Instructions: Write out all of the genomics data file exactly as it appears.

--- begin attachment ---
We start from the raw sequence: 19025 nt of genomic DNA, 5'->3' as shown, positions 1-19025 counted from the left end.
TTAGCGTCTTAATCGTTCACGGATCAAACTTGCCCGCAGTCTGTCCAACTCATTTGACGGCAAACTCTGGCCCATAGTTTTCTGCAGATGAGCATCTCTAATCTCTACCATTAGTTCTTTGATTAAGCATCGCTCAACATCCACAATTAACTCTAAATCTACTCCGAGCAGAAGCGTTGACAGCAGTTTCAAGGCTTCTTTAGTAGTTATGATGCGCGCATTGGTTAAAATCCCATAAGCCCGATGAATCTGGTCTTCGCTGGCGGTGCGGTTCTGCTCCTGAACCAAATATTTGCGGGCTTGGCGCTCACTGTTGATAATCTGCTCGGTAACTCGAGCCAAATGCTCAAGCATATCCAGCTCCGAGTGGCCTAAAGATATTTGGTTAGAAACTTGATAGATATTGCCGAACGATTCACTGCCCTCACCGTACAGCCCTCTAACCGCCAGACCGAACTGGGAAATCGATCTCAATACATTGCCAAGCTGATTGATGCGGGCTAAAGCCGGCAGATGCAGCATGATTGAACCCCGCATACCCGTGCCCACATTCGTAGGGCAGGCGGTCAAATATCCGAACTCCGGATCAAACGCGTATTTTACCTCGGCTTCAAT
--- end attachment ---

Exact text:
We start from the raw sequence: 19025 nt of genomic DNA, 5'->3' as shown, positions 1-19025 counted from the left end.
TTAGCGTCTTAATCGTTCACGGATCAAACTTGCCCGCAGTCTGTCCAACTCATTTGACGGCAAACTCTGGCCCATAGTTTTCTGCAGATGAGCATCTCTAATCTCTACCATTAGTTCTTTGATTAAGCATCGCTCAACATCCACAATTAACTCTAAATCTACTCCGAGCAGAAGCGTTGACAGCAGTTTCAAGGCTTCTTTAGTAGTTATGATGCGCGCATTGGTTAAAATCCCATAAGCCCGATGAATCTGGTCTTCGCTGGCGGTGCGGTTCTGCTCCTGAACCAAATATTTGCGGGCTTGGCGCTCACTGTTGATAATCTGCTCGGTAACTCGAGCCAAATGCTCAAGCATATCCAGCTCCGAGTGGCCTAAAGATATTTGGTTAGAAACTTGATAGATATTGCCGAACGATTCACTGCCCTCACCGTACAGCCCTCTAACCGCCAGACCGAACTGGGAAATCGATCTCAATACATTGCCAAGCTGATTGATGCGGGCTAAAGCCGGCAGATGCAGCATGATTGAACCCCGCATACCCGTGCCCACATTCGTAGGGCAGGCGGTCAAATATCCGAACTCCGGATCAAACGCGTATTTTACCTCGGCTTCAAT